God on a Daily Basis

I just finished a post on the same subject I’m about to address.

In that post, I wondered whether these kind of stories really happen daily. I got to thinking about that, and I don’t have a story like those from today.

But I do have one from yesterday.

I went to a men’s breakfast in the Memphis area yesterday morning. I’d been warned that there’s a guy who comes to that breakfast who likes to teach and spouts a bunch of Scriptures that are often not practical or applicable. I was warned it might be very difficult to listen to him, and it was suggested to me that it might be good to pray he wouldn’t make it that weak.

I think there was some worry about my getting in a debate with him, but I don’t debate people who aren’t interested in learning. I discuss with people who want to learn together with me; I don’t debate people unless it’s necessary for the sake of bystanders.

Anyway, I prayed God’s will would be done at the breakfast.

It turned out the fellow they warned me about had to leave early. Before he left he piped up and gave a little speech that helped me understand what people had warned me about. He slipped into a preacher voice, used "praise God" a lot, and said a couple controversial things that he had no intention of discussing or being educated about—and he wasn’t educated on those things.

However, he also spoke long enough for me to see something I liked in him.

One, he made an effort to relate part of what he said to something another guy had said. He did it positively, and it gave honor to the previous speaker.

He didn’t have to do that; he just did it.

Two, his point included a story about a brother that admonished him. He listened to that brother even though there was financial loss involved in doing so.

In other words, this fellow stayed short enough not to disrupt and take over the breakfast—which I’ve heard has been a problem—but long enough for me to get a glimpse of something good in him.

There are younger brothers interacting with this man who are not sure they should be as tolerant with him as they are. As a result of that short time, I was able to encourage them that I’d probably be tolerant, too.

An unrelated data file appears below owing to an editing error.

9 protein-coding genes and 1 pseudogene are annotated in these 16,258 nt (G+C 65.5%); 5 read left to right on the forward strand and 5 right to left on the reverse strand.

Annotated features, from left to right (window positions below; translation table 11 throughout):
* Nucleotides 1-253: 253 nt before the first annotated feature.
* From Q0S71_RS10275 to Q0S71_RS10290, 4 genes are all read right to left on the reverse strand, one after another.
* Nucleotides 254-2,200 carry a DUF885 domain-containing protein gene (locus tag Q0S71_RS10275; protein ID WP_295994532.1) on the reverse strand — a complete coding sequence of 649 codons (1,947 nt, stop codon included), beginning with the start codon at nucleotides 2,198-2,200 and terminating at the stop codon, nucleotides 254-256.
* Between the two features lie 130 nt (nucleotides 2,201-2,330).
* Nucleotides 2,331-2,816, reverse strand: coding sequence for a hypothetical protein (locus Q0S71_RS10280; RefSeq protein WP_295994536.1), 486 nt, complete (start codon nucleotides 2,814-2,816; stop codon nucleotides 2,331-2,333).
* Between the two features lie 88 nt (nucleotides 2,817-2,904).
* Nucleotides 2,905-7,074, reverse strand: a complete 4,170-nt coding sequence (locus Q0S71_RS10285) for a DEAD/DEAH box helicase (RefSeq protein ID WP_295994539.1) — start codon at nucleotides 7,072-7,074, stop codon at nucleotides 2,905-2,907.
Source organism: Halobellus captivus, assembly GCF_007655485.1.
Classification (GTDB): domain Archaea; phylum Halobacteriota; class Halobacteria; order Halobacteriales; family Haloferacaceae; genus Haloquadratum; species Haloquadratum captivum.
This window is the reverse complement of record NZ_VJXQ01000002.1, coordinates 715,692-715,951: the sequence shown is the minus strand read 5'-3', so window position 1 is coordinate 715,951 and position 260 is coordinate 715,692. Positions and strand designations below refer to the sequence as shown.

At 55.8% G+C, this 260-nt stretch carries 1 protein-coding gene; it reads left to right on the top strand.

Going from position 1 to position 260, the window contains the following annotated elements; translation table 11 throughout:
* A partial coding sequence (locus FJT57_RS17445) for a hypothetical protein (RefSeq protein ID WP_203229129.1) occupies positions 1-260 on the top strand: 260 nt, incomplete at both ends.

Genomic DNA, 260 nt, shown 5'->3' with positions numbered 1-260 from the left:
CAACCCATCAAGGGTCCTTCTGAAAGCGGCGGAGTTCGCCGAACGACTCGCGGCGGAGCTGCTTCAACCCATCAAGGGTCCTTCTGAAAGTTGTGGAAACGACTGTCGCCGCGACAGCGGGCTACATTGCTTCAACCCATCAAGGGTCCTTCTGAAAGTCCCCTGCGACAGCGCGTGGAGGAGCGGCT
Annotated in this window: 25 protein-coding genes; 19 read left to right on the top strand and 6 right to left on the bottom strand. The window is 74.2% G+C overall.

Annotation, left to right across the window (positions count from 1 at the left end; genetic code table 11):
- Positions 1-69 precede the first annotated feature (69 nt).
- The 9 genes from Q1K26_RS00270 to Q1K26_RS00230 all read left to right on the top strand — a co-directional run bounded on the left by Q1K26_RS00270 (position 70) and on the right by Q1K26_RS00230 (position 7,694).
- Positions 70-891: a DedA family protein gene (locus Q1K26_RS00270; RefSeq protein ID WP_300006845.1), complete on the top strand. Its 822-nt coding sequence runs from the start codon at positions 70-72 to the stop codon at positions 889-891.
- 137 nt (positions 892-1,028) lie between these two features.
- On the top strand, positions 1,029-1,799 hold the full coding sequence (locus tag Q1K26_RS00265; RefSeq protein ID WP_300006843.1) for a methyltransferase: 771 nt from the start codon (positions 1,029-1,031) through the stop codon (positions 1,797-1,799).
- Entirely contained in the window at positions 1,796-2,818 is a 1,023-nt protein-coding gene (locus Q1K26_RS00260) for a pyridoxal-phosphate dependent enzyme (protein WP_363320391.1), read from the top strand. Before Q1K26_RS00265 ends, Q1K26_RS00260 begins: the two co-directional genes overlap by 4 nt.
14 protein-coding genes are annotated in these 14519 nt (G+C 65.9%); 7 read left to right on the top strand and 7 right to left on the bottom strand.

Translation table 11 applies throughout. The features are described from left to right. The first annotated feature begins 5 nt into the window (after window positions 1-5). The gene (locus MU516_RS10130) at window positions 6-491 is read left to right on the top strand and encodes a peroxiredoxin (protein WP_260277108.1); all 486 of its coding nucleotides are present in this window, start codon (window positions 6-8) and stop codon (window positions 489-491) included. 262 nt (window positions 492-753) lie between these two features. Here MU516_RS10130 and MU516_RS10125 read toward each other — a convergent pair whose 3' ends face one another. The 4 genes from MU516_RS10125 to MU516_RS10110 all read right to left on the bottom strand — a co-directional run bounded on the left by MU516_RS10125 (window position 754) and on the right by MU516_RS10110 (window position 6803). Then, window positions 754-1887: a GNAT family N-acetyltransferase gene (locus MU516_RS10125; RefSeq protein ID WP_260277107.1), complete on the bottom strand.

Part Two

I left the breakfast intending to drive to Jackson, Tn to find a spot there to do some writing and research.

I was going to go the fastest way, jumping onto the freeway, which would take me all the way to Jackson. Somehow, though, I just couldn’t get myself to do so. I felt compelled—an easy thing to happen to me, as I like country drives—to take an old highway to Jackson.

On the way, one of those young brothers from Memphis called me to ask me about my statement that there was something sweet about this man in the story above.

I explained to him what I meant, and it encouraged him. Then he asked me some questions about how to get through to another brother that’s having trouble following some advice he desperately needs.

I was driving on an empty highway, hardly ever seeing a car. The drive was leisurely, and the conversation was pleasant to have. Generally, I hate talking on the phone, and dodging all those trucks between Memphis and Jackson would not have helped.

Now atheists hate it when I tell stories like that. I’ve been called stupid and naive, and stories like this have been called asenine and pointless.


I think God led me to drive on a country highway rather than the freeway because he wanted me to talk to that young brother freely.

Apparently, those things don’t happen on a daily basis. I don’t have one from today. However, if I remember these (this post and my previous one) from the last two weeks, it’s because there’s been three times as many events just like those.

About Paul Pavao

I am married, the father of six, and currently the grandfather of two. I run a business, live in a Christian community, teach, and I am learning to disciple others better than I have ever been able to before. I believe God has gifted me to restore proper foundations to the Christian faith. In order to ensure that I do not become a heretic, I read the early church fathers from the second and third centuries. They were around when all the churches founded by the apostles were in unity. I also try to stay honest and open. I argue and discuss these foundational doctrines with others to make sure my teaching really lines up with Scripture. I am encouraged by the fact that the several missionaries and pastors that I know well and admire as holy men love the things I teach. I hope you will be encouraged too. I am indeed tearing up old foundations created by tradition in order to re-establish the foundations found in Scripture and lived on by the churches during their 300 years of unity.
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1 Response to God on a Daily Basis

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